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brought before us by the gentleman from Fayette, (Mr. FULLER) for limiting the tenure of the Judiciary, we were asked to give a solemn rote upon it; and vo one knew better the object of this vote than he (Mr. S.) did, li w:8 to have no effect in shortening cur lahors, and was not to supersede the neressity of our re-assembling again in this place. We were to come back here, at an immense expense to the Commonwealih, 10 senile and pui inio shape this opinion, which we were called upon to express. We were to come back here, when we recruited our healths and our stock of materials for further debate, and saddle upon the people the expenses of a session of six months; and then separate, after having done just what we propose to do now. The gentleman from Beaver has hrought forwari the very proposition in a definite and practicable form, wł ich ihe genıle. man from Fayıtle brought forward in a vague ind indefinite form; and when he proposes to give it 10 the people before we adjourn, 10 save the iminense expense of re-assembling here, he is denounced hy gentlemen, and by no one more reverely than by the çenilenian from Lancaater. On more occasirns than one has this gentleman's character been allacked in this Convention; hull, fortunately, he lias earned for hin:self a repruation which will list, when those who malign him will he forgotten. Is there any thing in this proposition which those who are now so declanatory api instii. have not a hurdred lines declared thieniselves prepared 'o act upon ? Is it the oljeet of ihe gentleman from Lancaster. thai we should spend on time here unul other yenilemien can be accommodated? Are we to remain in session until ile rime arrives for submiting our smendmenis, which will suit the particular views of some gentlemen here? Was this the magnanimity of gentlenien on this floor? Let gentlernen consider this question, and then they could determine whether it was the gentleman from Beaver, or the geinilem:n srom Lancasi's, who hest understood the duty he owed to his constituients, (ir 10 the perple of the Stile. Whil is there in the resolution sulimiteil by the gentleman from Beaver, that is noi in the propositions of amendment which we hare Jahored here for nine weeks to mature? And are they yet regaried, after all this waste of time and money, so crude and indigested, as to be unfit to be laid before the people? In addition to what we have already agreed to in committee of the whole, the limitation in the tenure of the Juiciary has been here introduced, and haveve not been told, over and over again, by the radical reformers, the very men wlo had their minds made up when they came here, ihat the people had decided that this change should be made?' We have been chargeil, 100, with attempts from the beginning, to defeat all reform; yel now, when we bring forwaril the very proposi. tions which gentlemen desire, and ask them to adopt them, in order io save expense to the Commonwealili, we are slenounced by these very consistent gentlemen. We have been told from the beginning, that the peuple desire these reforms, and that this Convention was only called as a means of making them and submiting them to the people; bit, all at once, these gentlemen discover that this is not the proper time to make this reform. We have been told, all along, that the people had desired that the lenure of the Judiciary was to be limited, but when this question conies to be Bubmited 10 yenilemen, they declare that they are not prepared 10 vote upon it, and he supposed that the gentleman from Lancaster, who had Lately become a reformer, had not made up his mind between a terin of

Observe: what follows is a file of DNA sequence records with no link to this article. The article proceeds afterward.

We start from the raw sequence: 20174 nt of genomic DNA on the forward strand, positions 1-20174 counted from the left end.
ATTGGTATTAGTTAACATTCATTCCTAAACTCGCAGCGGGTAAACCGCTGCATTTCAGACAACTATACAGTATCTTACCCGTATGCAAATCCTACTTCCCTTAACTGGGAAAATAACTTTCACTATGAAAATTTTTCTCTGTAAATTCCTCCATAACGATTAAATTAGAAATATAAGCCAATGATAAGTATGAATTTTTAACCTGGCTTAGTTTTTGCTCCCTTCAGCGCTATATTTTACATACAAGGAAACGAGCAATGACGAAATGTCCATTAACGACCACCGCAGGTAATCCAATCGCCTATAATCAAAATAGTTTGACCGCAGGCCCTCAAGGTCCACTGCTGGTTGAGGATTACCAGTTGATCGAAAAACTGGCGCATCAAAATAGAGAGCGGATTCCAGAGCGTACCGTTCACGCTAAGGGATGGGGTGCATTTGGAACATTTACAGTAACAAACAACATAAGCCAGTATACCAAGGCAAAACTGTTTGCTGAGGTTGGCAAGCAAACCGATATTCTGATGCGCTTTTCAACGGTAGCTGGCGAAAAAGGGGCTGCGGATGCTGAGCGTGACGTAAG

years and good behavior. For himself, his mind was made up on this question. He was in favor of an independent Judiciary, to adminisier the laws of the Commonwealth. He was in favor of a Judiciary that would discharge its duties with perfect independence, and honesty, and justice; and Judges appointed for good behavior, he believed to be better calculated to administer the laws independently, than Judges appointed for any other term. But, notwithstanding he believed this, he did not come here to shut his eyes to the light of day. He did not come here so blind, that he could not see that which a child of three years old would discover, namely, that there was a decided majority of this body in favor of limiting the tenure of the Judiciary. Was he to stand up, then, in blind opposition to the majority, and say, that if you do get the reforms you desire, it shall cost the Commonwealth a quarier of a million of dollars? Was this what gentleinen desired him to do? Now, he was prepared to go for this proposition, submited by the gentleman froin Beaver, not that he was pleased with the whole of it, because there were sone things in it which he would like to shun: there were some of its provisions which he would be pleased 10 omii, but if he knew the sentiments of this bo:ly at all, he knew there were twenty of a majority for limiting the tenure of the Juliciary, as he thought every member of this Convention must be convinced. He would, therefore, take the proposition as it stands, with all its objectionable features, and subniit the matter to the people at the next election, for the purpose of avoiding the inconvenience and expense of re-assembling this Convention in the fall of the year.